nuclear-medicine-intensity-projection

Figure 1: A. Maximum intensity projection (MIP) image and B. axial slice of FDG PET/CT scan showing excessive FDG acummulation of bilateral temporal, masseter and pterygoid muscles, equal to the bladder, but greater than brain and heart uptake.

nuclear-medicine-Maximum-intensity

Figure 2: A. Maximum intensity projection (MIP) image and B. axial slice of repeated FDG PET/CT scan. Normal physiologic FDG distribution is seen.

Discussion

Muscle uptake of FDG is a cause of false-positivity on PET images [5]. On all FDG-PET/CT images, physiological muscle uptakes are seen in a certain degree depending on patient’s resting status. It is not possible to eliminate these physiological accumulations completely, but possible to hold them in tolerable levels warning the patient to rest fully [6]. In spite of all the warnings, the patients may disobey and some physiological muscle accumulations come out in varying amounts.

Exercising muscles utilize much more glucose than their resting status. They spend the metabolic energy of glucose degradation for their increased work load. For this purpose, they take up glucose into myocytes and metabolize it for energy production. FDG is a metabolic analogue of glucose and is also taken up by myocytes, but FDG does not go in metabolic pathways further and stays trapped in muscle cells. This condition shows itself as increased physiological or over physiological FDG accumulation along muscle tracing on FDG-PET images [3].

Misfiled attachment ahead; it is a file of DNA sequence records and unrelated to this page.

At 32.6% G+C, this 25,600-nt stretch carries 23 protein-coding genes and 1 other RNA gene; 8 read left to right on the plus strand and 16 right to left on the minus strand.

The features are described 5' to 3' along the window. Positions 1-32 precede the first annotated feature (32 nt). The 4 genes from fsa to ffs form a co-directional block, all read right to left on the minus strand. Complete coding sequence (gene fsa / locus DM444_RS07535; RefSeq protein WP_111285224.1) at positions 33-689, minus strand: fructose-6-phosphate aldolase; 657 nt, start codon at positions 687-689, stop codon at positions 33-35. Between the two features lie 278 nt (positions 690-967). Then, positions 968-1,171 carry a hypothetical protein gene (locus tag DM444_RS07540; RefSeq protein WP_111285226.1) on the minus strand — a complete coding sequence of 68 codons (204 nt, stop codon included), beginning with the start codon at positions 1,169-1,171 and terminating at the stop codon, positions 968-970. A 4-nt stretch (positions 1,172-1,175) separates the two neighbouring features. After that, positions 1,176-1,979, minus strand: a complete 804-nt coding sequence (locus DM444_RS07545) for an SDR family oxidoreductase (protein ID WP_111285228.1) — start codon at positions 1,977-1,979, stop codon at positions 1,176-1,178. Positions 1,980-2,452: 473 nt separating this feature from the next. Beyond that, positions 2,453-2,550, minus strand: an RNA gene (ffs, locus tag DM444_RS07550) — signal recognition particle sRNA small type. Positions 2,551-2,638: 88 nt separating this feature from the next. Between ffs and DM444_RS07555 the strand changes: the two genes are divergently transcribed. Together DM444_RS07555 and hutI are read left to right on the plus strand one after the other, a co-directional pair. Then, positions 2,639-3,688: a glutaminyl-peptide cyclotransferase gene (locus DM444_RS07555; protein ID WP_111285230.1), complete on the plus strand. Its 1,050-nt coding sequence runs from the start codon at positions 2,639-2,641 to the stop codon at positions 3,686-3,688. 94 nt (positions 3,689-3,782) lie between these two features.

Common areas of muscle uptake are head and neck region, thorax, upper extremities; less commonly lower extremities and diffuse whole body [7]. Special muscle groups form peculiar uptake patterns depending on their anatomical location and motion. Uptake of laryngeal muscles taking part in speech formation was represented as a result of talking during the uptake phase [8]. Intense symmetric activity in the masseter and temporal muscles associated with gum chewing was shown [9]. Anxiety may cause accumulation in neck muscles [5]. Scalene muscle activity may be seen as a physiological variant [10]. Increased uptake in sternocleidomastoid muscle owing to straining the neck, deep breathing or intense coughing [7]. Thoracic or abdominal muscles (diaphragma, intercostal muscles) may be visible in patients with hard breathing or coughing secondary to chronic obstructive pulmonary disease. The flexor/extensor carpi and digitorum muscles of the hand would show increased uptake due to writing. Muscles of the lower extremities in anterior compartment (tibialis anterior, extensor digitorum longus, extensor hallucis longus) were the most frequently visualized ones attributed to activities as walking, tapping feet [7]. Diffuse whole body muscle uptake can be the result of insulin intake, strenuous exercise involving many muscle groups.